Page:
Friday, December 18, 2009

Bookends Friday: Second Home

What institutions affected poor children the most in the 1800s and early 1900s? Churches? Check. Public schools? Check. And number three? According to Timothy Hacsi, it was orphanages, then better known as "orphan asylums." {1}

As it turns out, in his fascinating book Second Home: Orphan Asylums and Poor Families in America, we learn that your ancestors don't need to have been orphaned to have spent time in such places. They served to help poor families hold themselves together and reunite by offering what was in effect temporary child care for a few weeks, months, or years: "By the 1870s and 1880s...the vast majority of asylum children had at least one living parent, and many had two living parents." {94} (Note: this book isn't easy to find, so enjoy the GoogleBooks partial preview. There's also an insightful review in the October 1999 issue of the American Historical Review if you can gain access to the right sort of library.)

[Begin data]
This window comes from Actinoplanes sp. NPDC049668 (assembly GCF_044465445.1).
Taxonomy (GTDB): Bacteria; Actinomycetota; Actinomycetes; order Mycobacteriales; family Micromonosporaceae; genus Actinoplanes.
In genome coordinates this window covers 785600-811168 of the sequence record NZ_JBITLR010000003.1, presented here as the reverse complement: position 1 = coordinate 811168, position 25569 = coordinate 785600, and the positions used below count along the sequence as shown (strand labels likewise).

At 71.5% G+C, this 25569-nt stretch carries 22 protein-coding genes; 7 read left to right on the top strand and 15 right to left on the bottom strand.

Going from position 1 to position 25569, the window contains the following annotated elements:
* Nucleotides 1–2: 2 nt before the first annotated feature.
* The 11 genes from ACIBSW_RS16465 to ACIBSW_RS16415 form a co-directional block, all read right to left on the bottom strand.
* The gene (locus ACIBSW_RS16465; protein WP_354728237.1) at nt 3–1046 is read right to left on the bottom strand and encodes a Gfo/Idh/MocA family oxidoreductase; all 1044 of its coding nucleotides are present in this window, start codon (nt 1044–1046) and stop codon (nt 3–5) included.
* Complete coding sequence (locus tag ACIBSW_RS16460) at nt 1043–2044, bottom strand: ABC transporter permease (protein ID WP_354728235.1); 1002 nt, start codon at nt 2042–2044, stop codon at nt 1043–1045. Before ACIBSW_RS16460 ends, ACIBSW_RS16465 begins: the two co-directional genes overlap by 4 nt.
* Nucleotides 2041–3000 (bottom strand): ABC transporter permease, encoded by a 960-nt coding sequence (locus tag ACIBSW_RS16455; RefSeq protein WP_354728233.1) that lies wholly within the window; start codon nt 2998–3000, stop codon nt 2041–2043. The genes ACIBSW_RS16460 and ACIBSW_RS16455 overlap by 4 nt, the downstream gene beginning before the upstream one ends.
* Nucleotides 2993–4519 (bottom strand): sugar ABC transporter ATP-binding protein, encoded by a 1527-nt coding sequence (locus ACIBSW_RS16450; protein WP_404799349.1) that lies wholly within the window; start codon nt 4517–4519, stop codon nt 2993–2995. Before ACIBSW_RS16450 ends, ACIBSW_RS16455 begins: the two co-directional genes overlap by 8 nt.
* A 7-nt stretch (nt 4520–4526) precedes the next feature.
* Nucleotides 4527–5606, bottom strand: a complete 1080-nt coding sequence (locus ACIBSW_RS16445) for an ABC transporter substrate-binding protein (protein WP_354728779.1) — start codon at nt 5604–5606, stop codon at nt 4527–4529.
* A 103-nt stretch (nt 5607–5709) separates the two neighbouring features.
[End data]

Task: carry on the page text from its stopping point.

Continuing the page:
Unlike other institutions created early in the 1800s (prisons, insane asylums, reformatories), orphan asylums didn't usually aim to "fix" their clients, only to help them. If anything those who ran the orphanages, after close acquaintance and frequent interaction with poor parents and their children, came to reject the widespread American notion that anyone who is poor must be lazy, drunk, or otherwise deficient in character. With some exceptions (like Michigan's state school), they did not undertake the utopian project of removing poor children permanently from their families in order to "save" them. Because their goals were usually more humble, they succeeded where their more ambitious institutional cousins failed.

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